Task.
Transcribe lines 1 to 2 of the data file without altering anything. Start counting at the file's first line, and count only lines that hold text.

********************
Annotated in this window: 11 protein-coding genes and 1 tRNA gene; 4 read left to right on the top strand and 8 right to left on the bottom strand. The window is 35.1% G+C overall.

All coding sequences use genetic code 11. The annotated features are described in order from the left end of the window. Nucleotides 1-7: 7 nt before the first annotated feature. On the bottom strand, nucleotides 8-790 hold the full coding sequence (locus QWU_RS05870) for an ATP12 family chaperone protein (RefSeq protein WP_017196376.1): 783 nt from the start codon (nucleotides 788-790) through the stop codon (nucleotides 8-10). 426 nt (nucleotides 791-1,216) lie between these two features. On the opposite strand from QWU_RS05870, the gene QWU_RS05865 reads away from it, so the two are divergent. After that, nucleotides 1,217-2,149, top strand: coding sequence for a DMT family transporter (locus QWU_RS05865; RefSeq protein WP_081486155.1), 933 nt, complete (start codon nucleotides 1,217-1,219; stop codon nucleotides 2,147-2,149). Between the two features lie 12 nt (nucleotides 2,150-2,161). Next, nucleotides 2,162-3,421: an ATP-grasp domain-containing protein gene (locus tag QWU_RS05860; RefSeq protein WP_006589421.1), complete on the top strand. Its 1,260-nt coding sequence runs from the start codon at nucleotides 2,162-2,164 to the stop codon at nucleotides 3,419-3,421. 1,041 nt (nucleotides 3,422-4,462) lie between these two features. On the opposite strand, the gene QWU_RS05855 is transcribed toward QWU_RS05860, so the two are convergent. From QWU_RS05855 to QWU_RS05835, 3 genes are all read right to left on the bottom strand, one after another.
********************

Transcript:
Annotated in this window: 11 protein-coding genes and 1 tRNA gene; 4 read left to right on the top strand and 8 right to left on the bottom strand. The window is 35.1% G+C overall.

All coding sequences use genetic code 11. The annotated features are described in order from the left end of the window. Nucleotides 1-7: 7 nt before the first annotated feature. On the bottom strand, nucleotides 8-790 hold the full coding sequence (locus QWU_RS05870) for an ATP12 family chaperone protein (RefSeq protein WP_017196376.1): 783 nt from the start codon (nucleotides 788-790) through the stop codon (nucleotides 8-10). 426 nt (nucleotides 791-1,216) lie between these two features. On the opposite strand from QWU_RS05870, the gene QWU_RS05865 reads away from it, so the two are divergent. After that, nucleotides 1,217-2,149, top strand: coding sequence for a DMT family transporter (locus QWU_RS05865; RefSeq protein WP_081486155.1), 933 nt, complete (start codon nucleotides 1,217-1,219; stop codon nucleotides 2,147-2,149). Between the two features lie 12 nt (nucleotides 2,150-2,161). Next, nucleotides 2,162-3,421: an ATP-grasp domain-containing protein gene (locus tag QWU_RS05860; RefSeq protein WP_006589421.1), complete on the top strand. Its 1,260-nt coding sequence runs from the start codon at nucleotides 2,162-2,164 to the stop codon at nucleotides 3,419-3,421. 1,041 nt (nucleotides 3,422-4,462) lie between these two features. On the opposite strand, the gene QWU_RS05855 is transcribed toward QWU_RS05860, so the two are convergent. From QWU_RS05855 to QWU_RS05835, 3 genes are all read right to left on the bottom strand, one after another.